74. Chapter 73
We formed up and set off on the final leg of our march, and at least the marching itself helped to warm us. The land hereabouts was fairly flat and nondescript, for we had left more wooded lands further back along the road and now crossed a gently rolling landscape of scrubby grassland, thicket, and the occasional stand of larger trees. We crested a rise, and saw in the distance a line of hills that marched northward. On the summit of the southernmost, a finger rose stark against the bright blue morning sky. There it was at last, the ancient watchtower of Amon Sul, built in the early days of the North Kingdom to house one of the great seeing stones, and it was our destination. A murmur went up along the column as it came into view, there was an almost unconscious quickening of pace and I for one gripped my sword hilt a little tighter.
On the far side of the rise the road dropped steadily down into a wide vale and then climbed gradually back up the far side, steepening as it went. In the bottom a sluggish brook meandered between marshy banks and the road crossed it over a small single arched stone bridge. As we approached it I fancied there might be be the ruins of some long forgotten inn or farmstead beside it, but it was hard to tell for sure in the tangle of briars and birch trees that grew there. If so it must once have been a pleasant spot.
Suddenly out of nowhere in the still morning air a great horn sounded, and others replied, and I knew at once that they were not ours. Horns sounded down our own column in reply and the mounted vanguard quickly trotted their horses forward ahead of us and we followed, breaking into a jog to keep pace with them. Half the host were still yet to cross the bridge, and if we were about to engage an as yet unseen enemy we would need to make room for them quickly and form up on firmer ground. Eventually coming to a halt, we piled our packs and began to form up into battle order, though there had been no exact plans for this eventuality, and waited for our enemy to come into view. Galunir and the men of Lastbridge were on our left hand, and one of the Bearcliffe companies on our other. Prince Eldir began to ride up and down the lines as they were forming up, exhorting the men, but then he suddenly halted and fell silent.
Little by little a mighty host had begun to appear on the western rim of the vale above us, until they filled it from end to end, and even if they stood only a few deep I knew straight away that we were heavily outnumbered. I caught my breath in dismay and awe, for to my eye it looked like a host out of a tale of the elder days. In their centre fluttered the sable banner of Arthedain, and beside it the otherwise identical blue banner of Cardolan, for Rhudaur alone and our prideful first king had abandoned the proud device of the house of Isildur and replaced it with a comparatively rustic rampant black bear on a blood red field. Their companies of foot stood neatly formed up, and even at that distance I could see that even the foot soldiers wore plate and bore gilded shields. Worse still for us, on the left flank of the main host a great mass of horsemen, mounted knights under the banner of Arthedain milled and prepared to charge down onto us. When I saw these I knew we could not prevail and that the day was truly lost, and I knew real fear.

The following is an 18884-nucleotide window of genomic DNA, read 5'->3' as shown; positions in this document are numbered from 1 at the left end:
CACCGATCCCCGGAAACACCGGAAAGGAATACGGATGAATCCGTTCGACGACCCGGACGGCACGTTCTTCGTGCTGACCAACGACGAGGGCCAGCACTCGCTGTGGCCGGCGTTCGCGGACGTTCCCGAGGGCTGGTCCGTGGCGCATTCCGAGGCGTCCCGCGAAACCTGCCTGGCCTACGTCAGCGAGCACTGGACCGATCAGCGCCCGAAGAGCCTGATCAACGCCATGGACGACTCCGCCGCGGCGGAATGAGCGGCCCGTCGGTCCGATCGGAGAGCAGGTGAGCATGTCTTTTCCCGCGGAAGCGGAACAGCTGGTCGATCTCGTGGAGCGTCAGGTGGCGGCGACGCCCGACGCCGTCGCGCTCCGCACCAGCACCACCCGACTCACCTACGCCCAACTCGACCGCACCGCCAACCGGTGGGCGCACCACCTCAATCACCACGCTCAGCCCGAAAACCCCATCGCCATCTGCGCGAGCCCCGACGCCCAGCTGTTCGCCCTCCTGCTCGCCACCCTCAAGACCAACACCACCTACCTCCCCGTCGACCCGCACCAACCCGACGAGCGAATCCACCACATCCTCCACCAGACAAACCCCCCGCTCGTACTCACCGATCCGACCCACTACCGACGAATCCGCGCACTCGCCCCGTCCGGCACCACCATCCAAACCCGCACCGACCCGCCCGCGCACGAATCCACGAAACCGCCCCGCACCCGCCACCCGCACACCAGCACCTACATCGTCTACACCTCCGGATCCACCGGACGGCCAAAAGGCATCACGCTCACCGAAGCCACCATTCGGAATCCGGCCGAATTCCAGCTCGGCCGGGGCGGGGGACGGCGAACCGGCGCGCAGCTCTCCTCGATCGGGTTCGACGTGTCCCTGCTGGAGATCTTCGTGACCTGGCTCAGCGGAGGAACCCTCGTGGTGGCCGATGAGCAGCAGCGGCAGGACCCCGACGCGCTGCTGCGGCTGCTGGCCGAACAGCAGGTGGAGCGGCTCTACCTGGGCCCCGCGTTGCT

I mastered myself as best I could and turned to speak to my men, ignoring the frantic shouted orders coming from the Lord at my back. "Lads, we're up against it today and no mistaking. The only way we're going to have a chance of coming out of this in one piece is if we keep our nerve stick together. May the Valar show us mercy this day". I looked on their faces, tense, haunted and fearful, with love and sadness. We had been through so much together to come this far and it seemed unfair that we might die here today, so far from home. I was about to continue, but more horns sounded and the enemy host began their slow march down the far slope, and the massed horsemen on the flank began their first charge. There was to be no preliminary parley or bargaining today.